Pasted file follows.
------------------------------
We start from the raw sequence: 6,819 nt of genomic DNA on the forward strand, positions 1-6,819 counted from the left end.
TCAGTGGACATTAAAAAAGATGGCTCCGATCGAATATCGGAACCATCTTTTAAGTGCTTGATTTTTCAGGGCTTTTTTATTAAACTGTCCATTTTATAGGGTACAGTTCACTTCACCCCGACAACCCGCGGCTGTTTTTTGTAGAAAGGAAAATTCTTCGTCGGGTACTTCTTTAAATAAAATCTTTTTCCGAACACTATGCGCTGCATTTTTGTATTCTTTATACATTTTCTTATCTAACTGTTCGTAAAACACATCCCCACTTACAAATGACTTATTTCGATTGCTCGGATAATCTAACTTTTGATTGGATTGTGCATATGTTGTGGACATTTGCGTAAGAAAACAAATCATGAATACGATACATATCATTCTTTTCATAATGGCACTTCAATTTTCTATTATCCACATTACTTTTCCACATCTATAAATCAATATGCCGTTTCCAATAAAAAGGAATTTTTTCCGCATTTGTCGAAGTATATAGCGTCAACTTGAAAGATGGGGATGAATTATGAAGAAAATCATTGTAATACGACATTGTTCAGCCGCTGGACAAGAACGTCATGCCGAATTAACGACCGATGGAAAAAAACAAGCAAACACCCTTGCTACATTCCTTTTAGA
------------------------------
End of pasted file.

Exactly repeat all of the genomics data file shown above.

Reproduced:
We start from the raw sequence: 6,819 nt of genomic DNA on the forward strand, positions 1-6,819 counted from the left end.
TCAGTGGACATTAAAAAAGATGGCTCCGATCGAATATCGGAACCATCTTTTAAGTGCTTGATTTTTCAGGGCTTTTTTATTAAACTGTCCATTTTATAGGGTACAGTTCACTTCACCCCGACAACCCGCGGCTGTTTTTTGTAGAAAGGAAAATTCTTCGTCGGGTACTTCTTTAAATAAAATCTTTTTCCGAACACTATGCGCTGCATTTTTGTATTCTTTATACATTTTCTTATCTAACTGTTCGTAAAACACATCCCCACTTACAAATGACTTATTTCGATTGCTCGGATAATCTAACTTTTGATTGGATTGTGCATATGTTGTGGACATTTGCGTAAGAAAACAAATCATGAATACGATACATATCATTCTTTTCATAATGGCACTTCAATTTTCTATTATCCACATTACTTTTCCACATCTATAAATCAATATGCCGTTTCCAATAAAAAGGAATTTTTTCCGCATTTGTCGAAGTATATAGCGTCAACTTGAAAGATGGGGATGAATTATGAAGAAAATCATTGTAATACGACATTGTTCAGCCGCTGGACAAGAACGTCATGCCGAATTAACGACCGATGGAAAAAAACAAGCAAACACCCTTGCTACATTCCTTTTAGA